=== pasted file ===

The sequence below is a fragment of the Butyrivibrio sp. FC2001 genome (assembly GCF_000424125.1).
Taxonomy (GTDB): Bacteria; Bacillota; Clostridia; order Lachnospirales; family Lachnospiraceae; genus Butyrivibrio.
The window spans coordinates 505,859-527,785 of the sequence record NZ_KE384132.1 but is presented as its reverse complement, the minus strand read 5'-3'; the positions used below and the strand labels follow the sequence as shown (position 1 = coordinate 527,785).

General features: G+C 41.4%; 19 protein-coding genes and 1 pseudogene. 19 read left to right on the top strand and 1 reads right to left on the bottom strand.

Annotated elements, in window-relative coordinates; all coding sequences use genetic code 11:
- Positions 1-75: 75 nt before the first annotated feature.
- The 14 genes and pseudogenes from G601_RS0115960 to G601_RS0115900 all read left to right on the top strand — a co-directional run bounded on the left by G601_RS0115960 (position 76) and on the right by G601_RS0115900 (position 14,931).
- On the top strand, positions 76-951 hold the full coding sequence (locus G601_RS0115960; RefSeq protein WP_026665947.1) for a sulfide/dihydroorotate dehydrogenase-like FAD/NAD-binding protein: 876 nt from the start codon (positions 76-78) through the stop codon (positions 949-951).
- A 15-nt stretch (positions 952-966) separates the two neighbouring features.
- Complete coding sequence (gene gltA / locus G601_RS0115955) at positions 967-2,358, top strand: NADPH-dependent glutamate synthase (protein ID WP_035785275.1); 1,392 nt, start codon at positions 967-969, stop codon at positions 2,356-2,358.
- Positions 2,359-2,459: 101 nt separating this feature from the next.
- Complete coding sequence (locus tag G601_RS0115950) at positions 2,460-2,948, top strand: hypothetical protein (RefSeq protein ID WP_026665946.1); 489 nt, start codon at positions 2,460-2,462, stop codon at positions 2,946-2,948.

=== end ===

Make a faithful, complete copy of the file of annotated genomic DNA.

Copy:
The sequence below is a fragment of the Butyrivibrio sp. FC2001 genome (assembly GCF_000424125.1).
Taxonomy (GTDB): Bacteria; Bacillota; Clostridia; order Lachnospirales; family Lachnospiraceae; genus Butyrivibrio.
The window spans coordinates 505,859-527,785 of the sequence record NZ_KE384132.1 but is presented as its reverse complement, the minus strand read 5'-3'; the positions used below and the strand labels follow the sequence as shown (position 1 = coordinate 527,785).

General features: G+C 41.4%; 19 protein-coding genes and 1 pseudogene. 19 read left to right on the top strand and 1 reads right to left on the bottom strand.

Annotated elements, in window-relative coordinates; all coding sequences use genetic code 11:
- Positions 1-75: 75 nt before the first annotated feature.
- The 14 genes and pseudogenes from G601_RS0115960 to G601_RS0115900 all read left to right on the top strand — a co-directional run bounded on the left by G601_RS0115960 (position 76) and on the right by G601_RS0115900 (position 14,931).
- On the top strand, positions 76-951 hold the full coding sequence (locus G601_RS0115960; RefSeq protein WP_026665947.1) for a sulfide/dihydroorotate dehydrogenase-like FAD/NAD-binding protein: 876 nt from the start codon (positions 76-78) through the stop codon (positions 949-951).
- A 15-nt stretch (positions 952-966) separates the two neighbouring features.
- Complete coding sequence (gene gltA / locus G601_RS0115955) at positions 967-2,358, top strand: NADPH-dependent glutamate synthase (protein ID WP_035785275.1); 1,392 nt, start codon at positions 967-969, stop codon at positions 2,356-2,358.
- Positions 2,359-2,459: 101 nt separating this feature from the next.
- Complete coding sequence (locus tag G601_RS0115950) at positions 2,460-2,948, top strand: hypothetical protein (RefSeq protein ID WP_026665946.1); 489 nt, start codon at positions 2,460-2,462, stop codon at positions 2,946-2,948.